I recently asked a friend to read the first draft of the new novel I’m writing for Quercus because he has personal experiences relevant to my story. He’s also someone who enjoys understanding the technicalities of other people’s professions, so offered both wise insights and detailed ideas about how I might better depict my fictional world.
We ended up on the phone discussing 1950’s doll’s house furniture, and suddenly he was laughing, saying ‘I can’t believe I’m having this conversation!’
I’d spent a happy hour Googling 1950’s doll’s house furniture without ever reflecting on how ridiculous my profession often is. But it’d been his suggestion that the doll’s house in the novel be furnished in fifties style, so he had understood intuitively how the right tiny detail can bring a book vividly to life.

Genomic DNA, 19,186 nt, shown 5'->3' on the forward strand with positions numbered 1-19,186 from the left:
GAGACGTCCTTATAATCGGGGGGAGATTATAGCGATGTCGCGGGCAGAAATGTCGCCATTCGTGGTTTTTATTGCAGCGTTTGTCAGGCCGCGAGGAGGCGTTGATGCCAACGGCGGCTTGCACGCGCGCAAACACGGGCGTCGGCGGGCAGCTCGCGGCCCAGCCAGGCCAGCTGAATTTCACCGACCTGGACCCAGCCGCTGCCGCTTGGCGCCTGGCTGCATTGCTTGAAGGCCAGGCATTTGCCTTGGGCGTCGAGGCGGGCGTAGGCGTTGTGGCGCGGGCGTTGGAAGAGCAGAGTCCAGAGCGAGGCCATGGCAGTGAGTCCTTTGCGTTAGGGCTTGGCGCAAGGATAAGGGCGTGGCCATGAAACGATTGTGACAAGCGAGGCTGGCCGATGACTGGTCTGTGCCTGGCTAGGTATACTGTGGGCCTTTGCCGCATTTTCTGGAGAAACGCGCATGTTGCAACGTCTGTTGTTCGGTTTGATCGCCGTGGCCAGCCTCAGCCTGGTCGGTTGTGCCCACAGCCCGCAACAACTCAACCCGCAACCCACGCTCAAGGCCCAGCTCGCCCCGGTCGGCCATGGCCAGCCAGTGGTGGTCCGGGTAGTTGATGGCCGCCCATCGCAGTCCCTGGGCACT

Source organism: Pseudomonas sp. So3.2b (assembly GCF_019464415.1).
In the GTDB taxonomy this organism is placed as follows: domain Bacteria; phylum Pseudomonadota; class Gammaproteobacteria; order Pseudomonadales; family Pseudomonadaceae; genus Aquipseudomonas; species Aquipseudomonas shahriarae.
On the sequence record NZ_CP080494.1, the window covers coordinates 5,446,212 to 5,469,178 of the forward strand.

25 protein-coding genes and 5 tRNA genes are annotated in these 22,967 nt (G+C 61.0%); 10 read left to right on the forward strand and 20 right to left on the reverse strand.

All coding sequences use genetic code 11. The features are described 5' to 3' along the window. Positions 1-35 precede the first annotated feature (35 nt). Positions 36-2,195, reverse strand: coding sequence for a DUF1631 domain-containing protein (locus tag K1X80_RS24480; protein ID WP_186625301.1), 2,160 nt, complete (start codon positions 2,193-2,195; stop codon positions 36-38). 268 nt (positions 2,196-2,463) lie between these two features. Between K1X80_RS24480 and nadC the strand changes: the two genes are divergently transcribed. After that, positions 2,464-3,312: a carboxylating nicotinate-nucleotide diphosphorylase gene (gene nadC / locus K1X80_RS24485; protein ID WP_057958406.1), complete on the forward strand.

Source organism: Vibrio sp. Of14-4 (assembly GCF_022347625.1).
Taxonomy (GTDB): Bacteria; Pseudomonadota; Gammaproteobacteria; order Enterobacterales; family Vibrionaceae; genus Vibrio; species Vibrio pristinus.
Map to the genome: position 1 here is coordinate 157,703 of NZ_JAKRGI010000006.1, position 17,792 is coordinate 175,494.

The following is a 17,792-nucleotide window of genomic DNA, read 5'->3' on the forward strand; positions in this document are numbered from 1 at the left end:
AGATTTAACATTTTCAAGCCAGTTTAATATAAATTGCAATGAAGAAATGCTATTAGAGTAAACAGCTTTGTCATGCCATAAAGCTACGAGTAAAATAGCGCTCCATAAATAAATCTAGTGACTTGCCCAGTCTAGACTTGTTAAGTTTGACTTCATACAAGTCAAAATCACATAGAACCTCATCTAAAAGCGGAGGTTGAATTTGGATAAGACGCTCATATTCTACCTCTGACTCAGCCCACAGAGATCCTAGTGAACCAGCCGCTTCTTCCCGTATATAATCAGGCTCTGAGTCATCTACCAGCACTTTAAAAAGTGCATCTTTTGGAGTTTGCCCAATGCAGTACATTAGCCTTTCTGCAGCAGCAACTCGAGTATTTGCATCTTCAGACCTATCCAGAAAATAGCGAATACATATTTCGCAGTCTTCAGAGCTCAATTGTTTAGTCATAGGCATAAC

I also write crime drama for television, so frequently the detail I’m searching for will be found in forensic psychology or crime scene analysis, and then I am aware that an obsessive interest in how bodies are posed or the entomology of burial sites might not seem very nice to other people.
But whether it’s toys or murder, every writer knows the moment when some nugget of meaning contained in a factual detail suddenly jumps out at you and ‘sticks’ to a character or a moment, shining a light on some new facet you wouldn’t otherwise have seen or appreciated.
The way a writer has to think might often be ludicrous, but it’s not daft.